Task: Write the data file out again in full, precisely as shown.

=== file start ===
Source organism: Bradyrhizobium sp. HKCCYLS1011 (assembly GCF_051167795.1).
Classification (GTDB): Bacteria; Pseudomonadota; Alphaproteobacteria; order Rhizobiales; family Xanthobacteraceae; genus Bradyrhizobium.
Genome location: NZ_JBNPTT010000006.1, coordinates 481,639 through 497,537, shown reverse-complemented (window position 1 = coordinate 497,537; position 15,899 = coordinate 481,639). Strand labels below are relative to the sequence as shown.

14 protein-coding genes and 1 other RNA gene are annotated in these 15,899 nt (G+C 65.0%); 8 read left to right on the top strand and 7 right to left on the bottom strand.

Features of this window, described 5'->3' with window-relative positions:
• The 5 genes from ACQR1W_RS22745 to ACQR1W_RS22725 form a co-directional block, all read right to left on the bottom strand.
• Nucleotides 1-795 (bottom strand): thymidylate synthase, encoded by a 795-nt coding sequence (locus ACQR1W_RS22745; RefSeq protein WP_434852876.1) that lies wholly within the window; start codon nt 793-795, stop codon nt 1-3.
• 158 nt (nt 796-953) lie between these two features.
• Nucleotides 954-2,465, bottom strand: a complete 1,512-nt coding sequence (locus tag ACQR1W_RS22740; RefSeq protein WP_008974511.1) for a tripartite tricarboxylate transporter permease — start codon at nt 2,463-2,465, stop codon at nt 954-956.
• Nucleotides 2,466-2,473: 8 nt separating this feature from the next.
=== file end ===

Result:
Source organism: Bradyrhizobium sp. HKCCYLS1011 (assembly GCF_051167795.1).
Classification (GTDB): Bacteria; Pseudomonadota; Alphaproteobacteria; order Rhizobiales; family Xanthobacteraceae; genus Bradyrhizobium.
Genome location: NZ_JBNPTT010000006.1, coordinates 481,639 through 497,537, shown reverse-complemented (window position 1 = coordinate 497,537; position 15,899 = coordinate 481,639). Strand labels below are relative to the sequence as shown.

14 protein-coding genes and 1 other RNA gene are annotated in these 15,899 nt (G+C 65.0%); 8 read left to right on the top strand and 7 right to left on the bottom strand.

Features of this window, described 5'->3' with window-relative positions:
• The 5 genes from ACQR1W_RS22745 to ACQR1W_RS22725 form a co-directional block, all read right to left on the bottom strand.
• Nucleotides 1-795 (bottom strand): thymidylate synthase, encoded by a 795-nt coding sequence (locus ACQR1W_RS22745; RefSeq protein WP_434852876.1) that lies wholly within the window; start codon nt 793-795, stop codon nt 1-3.
• 158 nt (nt 796-953) lie between these two features.
• Nucleotides 954-2,465, bottom strand: a complete 1,512-nt coding sequence (locus tag ACQR1W_RS22740; RefSeq protein WP_008974511.1) for a tripartite tricarboxylate transporter permease — start codon at nt 2,463-2,465, stop codon at nt 954-956.
• Nucleotides 2,466-2,473: 8 nt separating this feature from the next.